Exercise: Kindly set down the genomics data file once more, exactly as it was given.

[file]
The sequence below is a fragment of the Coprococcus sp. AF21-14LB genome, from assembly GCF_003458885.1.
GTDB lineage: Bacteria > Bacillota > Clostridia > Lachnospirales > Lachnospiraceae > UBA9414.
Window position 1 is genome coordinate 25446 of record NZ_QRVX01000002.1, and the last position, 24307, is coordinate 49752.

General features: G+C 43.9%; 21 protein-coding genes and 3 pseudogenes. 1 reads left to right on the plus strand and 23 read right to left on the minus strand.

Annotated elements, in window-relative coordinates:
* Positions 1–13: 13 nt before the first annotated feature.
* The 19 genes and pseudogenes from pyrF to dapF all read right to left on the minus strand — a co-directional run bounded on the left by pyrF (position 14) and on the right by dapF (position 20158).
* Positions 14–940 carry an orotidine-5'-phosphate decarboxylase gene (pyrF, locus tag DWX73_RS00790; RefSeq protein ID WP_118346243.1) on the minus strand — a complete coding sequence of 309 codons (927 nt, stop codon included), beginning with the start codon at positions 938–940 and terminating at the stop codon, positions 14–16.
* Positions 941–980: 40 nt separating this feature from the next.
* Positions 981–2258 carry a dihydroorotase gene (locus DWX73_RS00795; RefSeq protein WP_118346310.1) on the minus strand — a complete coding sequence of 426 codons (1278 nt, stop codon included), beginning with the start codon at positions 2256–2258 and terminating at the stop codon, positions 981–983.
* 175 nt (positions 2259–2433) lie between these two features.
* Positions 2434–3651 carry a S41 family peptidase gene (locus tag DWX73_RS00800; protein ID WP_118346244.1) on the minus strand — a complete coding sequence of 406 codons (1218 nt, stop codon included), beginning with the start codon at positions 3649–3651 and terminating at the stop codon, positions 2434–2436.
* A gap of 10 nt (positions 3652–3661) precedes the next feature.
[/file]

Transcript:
The sequence below is a fragment of the Coprococcus sp. AF21-14LB genome, from assembly GCF_003458885.1.
GTDB lineage: Bacteria > Bacillota > Clostridia > Lachnospirales > Lachnospiraceae > UBA9414.
Window position 1 is genome coordinate 25446 of record NZ_QRVX01000002.1, and the last position, 24307, is coordinate 49752.

General features: G+C 43.9%; 21 protein-coding genes and 3 pseudogenes. 1 reads left to right on the plus strand and 23 read right to left on the minus strand.

Annotated elements, in window-relative coordinates:
* Positions 1–13: 13 nt before the first annotated feature.
* The 19 genes and pseudogenes from pyrF to dapF all read right to left on the minus strand — a co-directional run bounded on the left by pyrF (position 14) and on the right by dapF (position 20158).
* Positions 14–940 carry an orotidine-5'-phosphate decarboxylase gene (pyrF, locus tag DWX73_RS00790; RefSeq protein ID WP_118346243.1) on the minus strand — a complete coding sequence of 309 codons (927 nt, stop codon included), beginning with the start codon at positions 938–940 and terminating at the stop codon, positions 14–16.
* Positions 941–980: 40 nt separating this feature from the next.
* Positions 981–2258 carry a dihydroorotase gene (locus DWX73_RS00795; RefSeq protein WP_118346310.1) on the minus strand — a complete coding sequence of 426 codons (1278 nt, stop codon included), beginning with the start codon at positions 2256–2258 and terminating at the stop codon, positions 981–983.
* 175 nt (positions 2259–2433) lie between these two features.
* Positions 2434–3651 carry a S41 family peptidase gene (locus tag DWX73_RS00800; protein ID WP_118346244.1) on the minus strand — a complete coding sequence of 406 codons (1218 nt, stop codon included), beginning with the start codon at positions 3649–3651 and terminating at the stop codon, positions 2434–2436.
* A gap of 10 nt (positions 3652–3661) precedes the next feature.